“How do you outline a book?”

Sticky notes. Seriously. I’ve even framed the outline for Ripper’s Victims because honestly, how pretty is that? They’re not just sticky notes – they’re COLOR CODED sticky notes. I had some issues because you can see how one of the chapters exploded and took over a few more columns at the bottom, but that, my friends, was a labor of love. There was a yardstick involved.

I use sticky notes because the blank page paralyzes me the most when I have absolutely nothing to work from. Whether it’s the pen getting all hot and sticky in my hand or the cursor endlessly blinking, it’s just too intimidating. If I’m doing sticky notes, then I can only mess up in small ways and have to toss a single note instead of a whole sheet of paper. (Erasable pens help there anyway, but I love the feel of a good Sharpie.) Plus the whole point of a stick note is to be movable. You can put it one place, change your mind, and move it to another. For some reason the cut and paste function in Word just doesn’t work the same way for me. Typed things look far too official and assured for the outlining stage.

Color-coding also really helps me. In the Ripper’s Victims outline it means you can still tell what fits into the 1990s chapter, and it also gives a good visual of how the text was going to unfold: the first couple chapters cover two decades each, with only three sticky notes, and the last three are all since the year 2000. It gave me an idea of how much had to fit into each chapter, as well as how much work I still had to do. There’s a little X in the bottom corner of each sticky note. One slash meant I’d read the book, and the second meant I’d typed up the important notes from it.

Now, Ripper’s victims was actually pretty easy to outline once I’d gotten the concept: a survey of full-length single subject books about Jack the Ripper, focusing on what they had to say about the murdered women. That outline is literally just a list of book titles sorted by decade. It still looked like a monumental task, but I could cross off a number of books right away and then read them in publication order, since I didn’t necessarily want to put them all in conversation with each other until the conclusion. For Words of a Monster, the focus was different (and there aren’t nearly as many books about H.H. Holmes as there are about the Ripper). That one is more thematic, trying to catch all the broad strokes that made up the person I was seeing him present himself to be.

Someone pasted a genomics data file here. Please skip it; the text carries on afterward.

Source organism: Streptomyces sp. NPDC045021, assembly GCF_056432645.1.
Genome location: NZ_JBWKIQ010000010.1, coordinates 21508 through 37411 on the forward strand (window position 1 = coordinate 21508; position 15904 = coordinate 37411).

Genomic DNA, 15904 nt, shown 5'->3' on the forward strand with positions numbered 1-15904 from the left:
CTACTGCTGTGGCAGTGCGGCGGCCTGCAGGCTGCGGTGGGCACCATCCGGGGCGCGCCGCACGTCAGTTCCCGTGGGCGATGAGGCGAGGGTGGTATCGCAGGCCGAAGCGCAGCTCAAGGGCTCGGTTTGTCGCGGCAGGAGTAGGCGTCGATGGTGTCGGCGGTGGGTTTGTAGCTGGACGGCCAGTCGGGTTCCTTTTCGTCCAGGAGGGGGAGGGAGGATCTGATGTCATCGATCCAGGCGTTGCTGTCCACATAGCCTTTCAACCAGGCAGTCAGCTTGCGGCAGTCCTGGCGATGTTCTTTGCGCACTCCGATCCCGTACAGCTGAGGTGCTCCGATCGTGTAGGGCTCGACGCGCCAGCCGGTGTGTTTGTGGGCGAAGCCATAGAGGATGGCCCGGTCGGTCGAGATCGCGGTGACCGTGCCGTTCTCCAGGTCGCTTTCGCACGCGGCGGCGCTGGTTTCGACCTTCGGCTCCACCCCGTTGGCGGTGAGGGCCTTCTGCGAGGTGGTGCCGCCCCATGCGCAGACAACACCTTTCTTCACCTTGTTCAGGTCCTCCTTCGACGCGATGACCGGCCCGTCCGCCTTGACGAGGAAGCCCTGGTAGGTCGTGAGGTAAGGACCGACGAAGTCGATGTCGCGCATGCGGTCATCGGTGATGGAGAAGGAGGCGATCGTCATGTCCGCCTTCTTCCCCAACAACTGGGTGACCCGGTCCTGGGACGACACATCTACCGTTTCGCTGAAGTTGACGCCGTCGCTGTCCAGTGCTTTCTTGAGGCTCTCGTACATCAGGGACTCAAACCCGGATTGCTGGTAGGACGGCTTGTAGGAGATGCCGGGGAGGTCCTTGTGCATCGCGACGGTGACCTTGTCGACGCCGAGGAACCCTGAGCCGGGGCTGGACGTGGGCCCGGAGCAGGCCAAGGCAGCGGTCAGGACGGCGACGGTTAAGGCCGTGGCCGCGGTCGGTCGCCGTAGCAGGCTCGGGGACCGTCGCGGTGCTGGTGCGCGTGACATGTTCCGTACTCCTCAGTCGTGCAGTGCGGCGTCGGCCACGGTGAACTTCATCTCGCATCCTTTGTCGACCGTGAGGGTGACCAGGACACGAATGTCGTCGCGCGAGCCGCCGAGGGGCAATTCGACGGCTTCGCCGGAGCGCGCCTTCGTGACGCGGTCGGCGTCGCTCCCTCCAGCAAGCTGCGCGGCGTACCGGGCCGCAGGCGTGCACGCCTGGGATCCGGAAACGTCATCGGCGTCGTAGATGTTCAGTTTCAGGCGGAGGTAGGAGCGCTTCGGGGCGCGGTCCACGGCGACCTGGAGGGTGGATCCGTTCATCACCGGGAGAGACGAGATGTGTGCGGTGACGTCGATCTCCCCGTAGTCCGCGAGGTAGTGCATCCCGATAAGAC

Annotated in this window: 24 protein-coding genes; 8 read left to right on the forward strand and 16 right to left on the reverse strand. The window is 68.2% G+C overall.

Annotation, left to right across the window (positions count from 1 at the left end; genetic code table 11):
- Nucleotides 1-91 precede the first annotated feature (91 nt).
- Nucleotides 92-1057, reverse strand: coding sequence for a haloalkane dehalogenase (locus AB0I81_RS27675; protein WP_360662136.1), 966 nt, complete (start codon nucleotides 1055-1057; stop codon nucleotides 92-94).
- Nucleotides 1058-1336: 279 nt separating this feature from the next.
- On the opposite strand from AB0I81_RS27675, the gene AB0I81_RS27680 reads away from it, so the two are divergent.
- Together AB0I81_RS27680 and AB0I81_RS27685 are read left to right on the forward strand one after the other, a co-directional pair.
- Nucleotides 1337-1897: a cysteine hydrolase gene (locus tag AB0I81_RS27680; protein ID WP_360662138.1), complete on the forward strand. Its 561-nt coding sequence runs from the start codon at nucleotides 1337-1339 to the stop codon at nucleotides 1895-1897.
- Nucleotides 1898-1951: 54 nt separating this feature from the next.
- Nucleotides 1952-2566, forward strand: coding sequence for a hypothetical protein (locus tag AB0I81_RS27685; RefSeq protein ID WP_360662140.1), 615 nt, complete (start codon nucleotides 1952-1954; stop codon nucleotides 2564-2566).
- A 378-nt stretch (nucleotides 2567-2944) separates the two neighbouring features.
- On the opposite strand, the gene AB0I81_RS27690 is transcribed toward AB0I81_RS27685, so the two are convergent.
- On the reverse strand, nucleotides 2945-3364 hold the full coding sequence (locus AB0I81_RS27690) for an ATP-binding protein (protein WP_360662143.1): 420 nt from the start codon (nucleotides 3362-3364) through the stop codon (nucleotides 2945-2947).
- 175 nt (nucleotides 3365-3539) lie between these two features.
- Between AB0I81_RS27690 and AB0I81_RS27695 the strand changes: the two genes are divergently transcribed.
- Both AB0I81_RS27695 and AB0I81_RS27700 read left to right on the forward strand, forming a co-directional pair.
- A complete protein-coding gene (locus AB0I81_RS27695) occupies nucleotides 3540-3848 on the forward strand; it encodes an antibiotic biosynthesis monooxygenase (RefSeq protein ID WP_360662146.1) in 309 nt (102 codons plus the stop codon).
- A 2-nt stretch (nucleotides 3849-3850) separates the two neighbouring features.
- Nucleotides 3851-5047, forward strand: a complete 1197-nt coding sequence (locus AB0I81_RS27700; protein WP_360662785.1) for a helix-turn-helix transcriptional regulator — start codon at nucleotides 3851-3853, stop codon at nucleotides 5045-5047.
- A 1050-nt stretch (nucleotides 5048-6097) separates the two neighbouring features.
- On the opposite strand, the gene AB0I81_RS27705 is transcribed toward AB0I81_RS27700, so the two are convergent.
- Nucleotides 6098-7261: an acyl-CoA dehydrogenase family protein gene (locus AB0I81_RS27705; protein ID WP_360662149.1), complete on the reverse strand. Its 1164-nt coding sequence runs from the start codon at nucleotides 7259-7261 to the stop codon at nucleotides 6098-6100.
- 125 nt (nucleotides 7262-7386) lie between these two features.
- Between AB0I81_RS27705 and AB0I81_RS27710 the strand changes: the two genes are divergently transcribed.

Sticky notes are also great for jotting down ideas as they come to me when I’m reading or even when I’m thinking about something else entirely. If it’s a good idea, I want to get it on paper before it can fly away. Right now I’m trying to keep all my notes together, but even a scrap of paper will work for a few words. They usually take the form of either a more general idea or a specific example that would fall under one of those ideas, and – again – the sticky note/scrap of paper method means I can move them around before figuratively cementing them in place.

Stephen King says that “You must not come lightly to the blank page,” but it’s a lot less stressful to come to a blank sticky note.

[originally shared on my Facebook author page]



Hello and welcome to my author page! I am a writer who has a PhD in Rhetoric, Theory and Culture, but when people ask “So what does that mean?” I tell them that I’m interested in how we talk and write about crime, both true and fictional.

It started with my dissertation, “Identity and Ritual: The American Consumption of True Crime,” which looked at the way Americans have been writing about crime since the very beginning – Puritan execution sermons printed in the 1600s. (Librarians are wonderful at helping you track down the only surviving copies of execution sermons, although many of them are hard to read.)

I’ve written about multiple true murderers — like Jack the Ripper, H.H. Holmes, and Steven Avery — and also fictional murderers written by Stephen King. I’ve been presenting on King at the National Popular Culture Conference since 2014 with other amazing researchers who like to geek out over the Master of Horror. It’s a good bet that I’ve pre-ordered his next book as soon as it’s announced.

In my free time, when I’m not writing or reading about the history of true crime, I like to knit. There aren’t many serial killer-based knitting patterns (for some reason …) but I’ve got an awesome pair of mitts that look like the carpet in some famous horror movie. (I used to have a hat, too, but I’ve lost it somewhere …)

Thanks for stopping by. It’s good to have you along for the ride as I explore more about the history and rhetoric of true (and fictional) crime.